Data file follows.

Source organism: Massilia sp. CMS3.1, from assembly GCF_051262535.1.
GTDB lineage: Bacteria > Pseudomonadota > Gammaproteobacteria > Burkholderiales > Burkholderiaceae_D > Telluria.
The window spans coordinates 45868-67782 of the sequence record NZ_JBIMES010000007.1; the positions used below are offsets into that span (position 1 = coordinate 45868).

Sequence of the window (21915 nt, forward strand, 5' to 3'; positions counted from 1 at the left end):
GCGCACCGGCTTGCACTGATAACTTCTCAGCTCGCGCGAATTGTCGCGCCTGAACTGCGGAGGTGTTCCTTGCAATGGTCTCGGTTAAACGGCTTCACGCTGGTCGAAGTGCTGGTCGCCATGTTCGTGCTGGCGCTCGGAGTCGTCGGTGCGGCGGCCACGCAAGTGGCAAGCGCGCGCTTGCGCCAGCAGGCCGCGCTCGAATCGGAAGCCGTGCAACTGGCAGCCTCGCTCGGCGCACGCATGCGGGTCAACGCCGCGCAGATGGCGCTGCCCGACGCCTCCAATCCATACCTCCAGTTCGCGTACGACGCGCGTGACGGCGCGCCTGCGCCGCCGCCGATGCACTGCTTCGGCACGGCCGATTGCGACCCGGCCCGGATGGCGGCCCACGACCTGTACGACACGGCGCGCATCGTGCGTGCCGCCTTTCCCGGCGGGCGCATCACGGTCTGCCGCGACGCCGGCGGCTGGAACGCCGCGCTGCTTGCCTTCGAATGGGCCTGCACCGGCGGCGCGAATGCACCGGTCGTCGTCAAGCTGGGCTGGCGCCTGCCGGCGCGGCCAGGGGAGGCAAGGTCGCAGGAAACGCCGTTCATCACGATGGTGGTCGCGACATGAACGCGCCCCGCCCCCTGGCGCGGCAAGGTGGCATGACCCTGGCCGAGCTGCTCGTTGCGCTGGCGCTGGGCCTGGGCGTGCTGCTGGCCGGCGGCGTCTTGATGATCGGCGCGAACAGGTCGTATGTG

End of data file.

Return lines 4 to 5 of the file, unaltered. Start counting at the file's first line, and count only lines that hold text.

Sequence of the window (21915 nt, forward strand, 5' to 3'; positions counted from 1 at the left end):
GCGCACCGGCTTGCACTGATAACTTCTCAGCTCGCGCGAATTGTCGCGCCTGAACTGCGGAGGTGTTCCTTGCAATGGTCTCGGTTAAACGGCTTCACGCTGGTCGAAGTGCTGGTCGCCATGTTCGTGCTGGCGCTCGGAGTCGTCGGTGCGGCGGCCACGCAAGTGGCAAGCGCGCGCTTGCGCCAGCAGGCCGCGCTCGAATCGGAAGCCGTGCAACTGGCAGCCTCGCTCGGCGCACGCATGCGGGTCAACGCCGCGCAGATGGCGCTGCCCGACGCCTCCAATCCATACCTCCAGTTCGCGTACGACGCGCGTGACGGCGCGCCTGCGCCGCCGCCGATGCACTGCTTCGGCACGGCCGATTGCGACCCGGCCCGGATGGCGGCCCACGACCTGTACGACACGGCGCGCATCGTGCGTGCCGCCTTTCCCGGCGGGCGCATCACGGTCTGCCGCGACGCCGGCGGCTGGAACGCCGCGCTGCTTGCCTTCGAATGGGCCTGCACCGGCGGCGCGAATGCACCGGTCGTCGTCAAGCTGGGCTGGCGCCTGCCGGCGCGGCCAGGGGAGGCAAGGTCGCAGGAAACGCCGTTCATCACGATGGTGGTCGCGACATGAACGCGCCCCGCCCCCTGGCGCGGCAAGGTGGCATGACCCTGGCCGAGCTGCTCGTTGCGCTGGCGCTGGGCCTGGGCGTGCTGCTGGCCGGCGGCGTCTTGATGATCGGCGCGAACAGGTCGTATGTG